Depletion-type modulators are based on a PN junction located in the waveguide core. In these devices, the P-type region is designed to have a higher overlap with the optical mode than the N-type region (as the change in refractive index is higher for holes for a given density). The expected theoretical intrinsic bandwidth for this type of modulator is expected to exceed 50GHz. In 2005, a Mach Zehnder interferometer (MZI) modulator design based on the depletion of a PN junction inserted in a sub-micrometer waveguide was proposed with a theoretical bandwidth exceeding 50GHz.6 A micrometer-sized waveguide based on this principle was subsequently proposed, enabling polarization-independent performance of the modulator.7 In 2006, 10 Gb/s modulation based on a depletion device was also demonstrated in a MZI. In early 2007, the principle of operation of a depletion modulator was demonstrated in a submicron waveguide, achieving 20GHz-bandwidth modulation, recently improved to 30GHz.8,9 A lateral junction depletion modulator with a bandwidth exceeding 1GHz has also been reported10 with some verbal reports mentioning 10GHz modulation.

Using the plasma dispersion effect, SOI optical modulation achieving 40Gb/s has now become reality. However, research still has to improve the power requirements at high frequency as well as the extinction ratio, currently of 1dB at 20GHz.8

Two other very promising effects were recently reported in silicon which could very well replace plasma dispersion. The first is a linear electro-optic effect which was first demonstrated in 2006.11 It is induced by breaking the silicon crystal symmetry when a silicon nitride straining layer is deposited on the top of the waveguide. The second is the electro-absorption quantum confined Stark effect, which was first demonstrated in strained Ge/Si multiple quantum wells in 2005.12 No high-speed measurements were presented, but modulations exceeding 50GHz were reported in other materials.13


It is clear that silicon optical modulators have undergone a significant transformation during the last four years. Device dimensions have been reduced to allow operation at the market standard and up to 40Gb/s,9 allowing silicon to become a choice candidate material for applications such as networking, chip-to-chip, and intra-chip communications. This is a significant achievement in a material that does not intrinsically exhibit a significant electric field-based modulation mechanism. While these devices still require improvement to displace conventional optical modulators, the possibility of producing all-silicon optical circuits and subsequently integrating them with electronic circuits represents a huge potential advantage for silicon. These recent advances not only increase the application areas of silicon but are also geared to enhance the performance of next-generation electronic circuits. Hence, silicon photonics is enabling silicon to become the photonic material of the future, and perhaps the platform upon which the next technological revolution will be built.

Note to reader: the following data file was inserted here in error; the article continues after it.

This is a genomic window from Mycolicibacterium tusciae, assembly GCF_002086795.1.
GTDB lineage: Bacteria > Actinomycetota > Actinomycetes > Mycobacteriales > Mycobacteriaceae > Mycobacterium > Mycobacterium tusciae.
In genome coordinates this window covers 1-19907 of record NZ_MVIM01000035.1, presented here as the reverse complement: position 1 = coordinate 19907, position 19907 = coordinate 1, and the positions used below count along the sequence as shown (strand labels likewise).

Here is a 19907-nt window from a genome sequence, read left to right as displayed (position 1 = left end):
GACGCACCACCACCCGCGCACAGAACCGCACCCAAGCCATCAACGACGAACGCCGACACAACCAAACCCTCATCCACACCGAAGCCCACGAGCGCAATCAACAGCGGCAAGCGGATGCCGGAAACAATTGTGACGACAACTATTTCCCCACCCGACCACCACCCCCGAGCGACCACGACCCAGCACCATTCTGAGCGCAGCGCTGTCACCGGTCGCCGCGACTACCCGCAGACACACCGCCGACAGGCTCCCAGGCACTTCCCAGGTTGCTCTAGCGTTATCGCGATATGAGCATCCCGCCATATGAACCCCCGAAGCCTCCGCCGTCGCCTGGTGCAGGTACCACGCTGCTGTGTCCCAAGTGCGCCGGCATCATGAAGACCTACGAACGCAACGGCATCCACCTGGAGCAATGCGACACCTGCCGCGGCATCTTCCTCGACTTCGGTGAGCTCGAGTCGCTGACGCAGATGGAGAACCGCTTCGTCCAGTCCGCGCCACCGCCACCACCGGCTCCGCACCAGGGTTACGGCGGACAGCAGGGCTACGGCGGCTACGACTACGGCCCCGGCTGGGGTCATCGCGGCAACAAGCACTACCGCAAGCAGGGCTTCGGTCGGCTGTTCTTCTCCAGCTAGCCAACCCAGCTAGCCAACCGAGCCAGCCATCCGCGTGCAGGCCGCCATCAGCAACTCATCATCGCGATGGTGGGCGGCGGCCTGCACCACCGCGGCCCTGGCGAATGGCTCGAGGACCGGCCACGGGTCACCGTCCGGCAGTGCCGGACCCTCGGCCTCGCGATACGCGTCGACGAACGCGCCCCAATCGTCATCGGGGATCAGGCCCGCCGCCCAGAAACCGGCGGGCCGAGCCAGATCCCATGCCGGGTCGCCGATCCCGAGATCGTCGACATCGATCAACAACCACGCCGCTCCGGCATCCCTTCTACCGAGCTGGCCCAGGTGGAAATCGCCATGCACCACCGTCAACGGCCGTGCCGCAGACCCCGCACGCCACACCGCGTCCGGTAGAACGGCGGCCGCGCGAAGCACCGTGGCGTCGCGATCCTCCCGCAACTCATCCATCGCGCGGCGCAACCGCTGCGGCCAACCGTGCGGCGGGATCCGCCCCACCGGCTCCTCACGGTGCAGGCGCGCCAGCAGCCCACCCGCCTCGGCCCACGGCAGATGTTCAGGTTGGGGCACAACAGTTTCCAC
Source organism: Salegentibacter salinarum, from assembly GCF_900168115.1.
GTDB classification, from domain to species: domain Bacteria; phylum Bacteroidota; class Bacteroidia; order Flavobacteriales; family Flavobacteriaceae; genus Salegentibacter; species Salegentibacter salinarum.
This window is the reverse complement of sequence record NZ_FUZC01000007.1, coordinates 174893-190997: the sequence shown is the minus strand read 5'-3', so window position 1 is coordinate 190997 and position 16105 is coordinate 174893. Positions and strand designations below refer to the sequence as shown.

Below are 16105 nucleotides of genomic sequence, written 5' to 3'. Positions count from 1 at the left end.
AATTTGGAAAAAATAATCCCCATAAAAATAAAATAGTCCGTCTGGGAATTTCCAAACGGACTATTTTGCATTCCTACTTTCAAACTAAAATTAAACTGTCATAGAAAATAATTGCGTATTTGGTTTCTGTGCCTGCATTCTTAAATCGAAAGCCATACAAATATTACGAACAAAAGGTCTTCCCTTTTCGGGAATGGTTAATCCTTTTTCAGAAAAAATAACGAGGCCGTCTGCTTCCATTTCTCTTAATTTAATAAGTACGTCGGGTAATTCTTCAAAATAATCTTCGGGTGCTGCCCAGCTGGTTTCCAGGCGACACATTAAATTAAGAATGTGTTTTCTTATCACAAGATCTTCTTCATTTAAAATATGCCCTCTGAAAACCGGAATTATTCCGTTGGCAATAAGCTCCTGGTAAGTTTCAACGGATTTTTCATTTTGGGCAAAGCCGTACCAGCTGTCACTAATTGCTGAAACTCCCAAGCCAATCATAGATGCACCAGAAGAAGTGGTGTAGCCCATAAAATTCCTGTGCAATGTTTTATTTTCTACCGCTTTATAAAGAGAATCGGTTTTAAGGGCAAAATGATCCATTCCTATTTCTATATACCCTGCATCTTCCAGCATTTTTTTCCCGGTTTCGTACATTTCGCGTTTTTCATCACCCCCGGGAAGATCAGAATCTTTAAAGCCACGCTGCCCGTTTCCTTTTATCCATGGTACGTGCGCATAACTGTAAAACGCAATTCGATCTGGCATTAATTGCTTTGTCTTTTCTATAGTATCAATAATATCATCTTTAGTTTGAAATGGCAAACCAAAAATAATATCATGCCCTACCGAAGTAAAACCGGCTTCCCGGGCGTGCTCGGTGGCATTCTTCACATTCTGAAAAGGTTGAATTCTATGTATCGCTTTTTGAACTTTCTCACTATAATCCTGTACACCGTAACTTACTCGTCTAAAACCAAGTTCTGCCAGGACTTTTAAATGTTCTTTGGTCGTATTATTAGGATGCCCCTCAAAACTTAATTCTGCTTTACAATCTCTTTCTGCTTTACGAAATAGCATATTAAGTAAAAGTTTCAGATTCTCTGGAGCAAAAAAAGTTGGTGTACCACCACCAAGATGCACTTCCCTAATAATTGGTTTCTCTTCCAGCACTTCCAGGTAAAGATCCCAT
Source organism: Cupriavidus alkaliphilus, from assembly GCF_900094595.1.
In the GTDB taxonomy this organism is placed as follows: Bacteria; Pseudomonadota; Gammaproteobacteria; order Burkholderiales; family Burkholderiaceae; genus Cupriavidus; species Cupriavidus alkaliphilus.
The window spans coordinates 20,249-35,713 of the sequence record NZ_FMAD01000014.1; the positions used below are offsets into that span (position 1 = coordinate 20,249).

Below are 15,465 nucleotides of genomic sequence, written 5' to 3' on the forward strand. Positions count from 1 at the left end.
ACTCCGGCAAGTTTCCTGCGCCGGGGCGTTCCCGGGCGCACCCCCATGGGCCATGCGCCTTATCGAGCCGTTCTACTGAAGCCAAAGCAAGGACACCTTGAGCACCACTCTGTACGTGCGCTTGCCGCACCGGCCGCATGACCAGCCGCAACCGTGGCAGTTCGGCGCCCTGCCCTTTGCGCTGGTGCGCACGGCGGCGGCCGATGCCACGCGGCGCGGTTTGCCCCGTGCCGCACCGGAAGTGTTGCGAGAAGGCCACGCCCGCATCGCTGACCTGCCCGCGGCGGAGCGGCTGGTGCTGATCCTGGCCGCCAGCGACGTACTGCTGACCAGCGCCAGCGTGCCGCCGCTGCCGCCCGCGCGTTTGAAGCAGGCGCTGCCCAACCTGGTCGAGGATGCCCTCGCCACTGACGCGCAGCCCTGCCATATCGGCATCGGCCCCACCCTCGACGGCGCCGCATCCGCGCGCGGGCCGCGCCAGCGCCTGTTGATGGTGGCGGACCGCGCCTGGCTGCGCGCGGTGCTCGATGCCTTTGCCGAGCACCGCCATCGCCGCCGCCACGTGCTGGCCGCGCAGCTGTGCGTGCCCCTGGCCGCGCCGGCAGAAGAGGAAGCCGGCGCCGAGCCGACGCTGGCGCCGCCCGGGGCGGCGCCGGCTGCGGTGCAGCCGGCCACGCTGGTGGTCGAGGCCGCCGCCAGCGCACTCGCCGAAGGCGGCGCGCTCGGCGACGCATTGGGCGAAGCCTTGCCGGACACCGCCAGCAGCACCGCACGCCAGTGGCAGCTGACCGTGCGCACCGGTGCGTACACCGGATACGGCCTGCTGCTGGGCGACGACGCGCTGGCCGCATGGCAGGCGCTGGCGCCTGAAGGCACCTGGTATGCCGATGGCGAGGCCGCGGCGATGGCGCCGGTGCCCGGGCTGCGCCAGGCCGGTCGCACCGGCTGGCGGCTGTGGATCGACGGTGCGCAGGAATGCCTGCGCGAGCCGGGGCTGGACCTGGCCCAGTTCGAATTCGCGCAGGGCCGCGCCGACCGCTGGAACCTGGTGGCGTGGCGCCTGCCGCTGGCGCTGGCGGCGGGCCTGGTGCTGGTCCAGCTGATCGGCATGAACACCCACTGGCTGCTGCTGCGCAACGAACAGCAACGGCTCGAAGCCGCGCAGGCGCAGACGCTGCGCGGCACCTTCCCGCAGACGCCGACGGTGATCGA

Frederic Gardes, Goran Mashanovich
Silicon Photonics Groups/Electronic Engineering
University of Surrey
Guildford, UK  

Frederic Gardes was born in France in 1977. He earned a University Technology Diploma in Physics at the University of Rennes. In 1999, he pursued further studies, first at the University of Portsmouth where he earned a BS in Applied Physics and at Northumbria University where he earned a MS in Opto and Communications Systems. Upon graduation, he was employed by a large multinational company. In 2004, he joined the University of Surrey as a PhD student.

Goran Mashanovich obtained his Dipl. Ing. and MSc degrees in Electrical Engineering from the University of Belgrade, Serbia, and a PhD from the University of Surrey. After working for five years as a teaching and research assistant in the Department of Electrical Engineering at the University of Belgrade, he joined the Silicon Photonics Group at the School of Electronics and Physical Sciences, University of Surrey, in 2000.

Graham Reed
Electronic engineering
University of Surrey
Guildford, UK

Graham Reed obtained his first degree and PhD in 1983 and 1987 respectively. After working for two years at ERA Technology Ltd., he joined the University of Surrey in 1989, pursuing research in guided wave optoelectronics. He now leads an internationally recognized group. He has initiated a new research field in the UK on silicon integrated optical circuits, and his group has been credited with several leading technical advances in the field.